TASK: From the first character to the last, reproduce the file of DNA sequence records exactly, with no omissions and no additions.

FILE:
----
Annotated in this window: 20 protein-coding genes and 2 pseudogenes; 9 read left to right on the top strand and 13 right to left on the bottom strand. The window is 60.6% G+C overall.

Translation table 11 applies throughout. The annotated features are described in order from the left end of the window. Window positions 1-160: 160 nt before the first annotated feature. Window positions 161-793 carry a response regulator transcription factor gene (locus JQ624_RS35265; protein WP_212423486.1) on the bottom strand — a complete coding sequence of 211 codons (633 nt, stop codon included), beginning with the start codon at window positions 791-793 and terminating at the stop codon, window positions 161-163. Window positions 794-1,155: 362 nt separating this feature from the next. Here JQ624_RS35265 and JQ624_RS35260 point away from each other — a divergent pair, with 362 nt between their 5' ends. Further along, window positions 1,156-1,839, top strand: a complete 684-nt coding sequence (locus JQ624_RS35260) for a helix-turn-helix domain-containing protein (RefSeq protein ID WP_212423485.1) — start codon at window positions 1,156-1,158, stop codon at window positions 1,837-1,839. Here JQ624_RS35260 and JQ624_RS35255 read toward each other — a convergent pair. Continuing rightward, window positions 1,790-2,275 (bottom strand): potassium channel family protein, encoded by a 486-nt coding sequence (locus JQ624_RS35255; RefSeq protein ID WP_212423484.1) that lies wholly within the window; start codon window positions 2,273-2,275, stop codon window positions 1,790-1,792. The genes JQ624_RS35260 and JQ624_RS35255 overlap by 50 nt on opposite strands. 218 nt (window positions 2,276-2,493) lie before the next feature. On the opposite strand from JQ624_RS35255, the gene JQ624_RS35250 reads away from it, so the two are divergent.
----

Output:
Annotated in this window: 20 protein-coding genes and 2 pseudogenes; 9 read left to right on the top strand and 13 right to left on the bottom strand. The window is 60.6% G+C overall.

Translation table 11 applies throughout. The annotated features are described in order from the left end of the window. Window positions 1-160: 160 nt before the first annotated feature. Window positions 161-793 carry a response regulator transcription factor gene (locus JQ624_RS35265; protein WP_212423486.1) on the bottom strand — a complete coding sequence of 211 codons (633 nt, stop codon included), beginning with the start codon at window positions 791-793 and terminating at the stop codon, window positions 161-163. Window positions 794-1,155: 362 nt separating this feature from the next. Here JQ624_RS35265 and JQ624_RS35260 point away from each other — a divergent pair, with 362 nt between their 5' ends. Further along, window positions 1,156-1,839, top strand: a complete 684-nt coding sequence (locus JQ624_RS35260) for a helix-turn-helix domain-containing protein (RefSeq protein ID WP_212423485.1) — start codon at window positions 1,156-1,158, stop codon at window positions 1,837-1,839. Here JQ624_RS35260 and JQ624_RS35255 read toward each other — a convergent pair. Continuing rightward, window positions 1,790-2,275 (bottom strand): potassium channel family protein, encoded by a 486-nt coding sequence (locus JQ624_RS35255; RefSeq protein ID WP_212423484.1) that lies wholly within the window; start codon window positions 2,273-2,275, stop codon window positions 1,790-1,792. The genes JQ624_RS35260 and JQ624_RS35255 overlap by 50 nt on opposite strands. 218 nt (window positions 2,276-2,493) lie before the next feature. On the opposite strand from JQ624_RS35255, the gene JQ624_RS35250 reads away from it, so the two are divergent.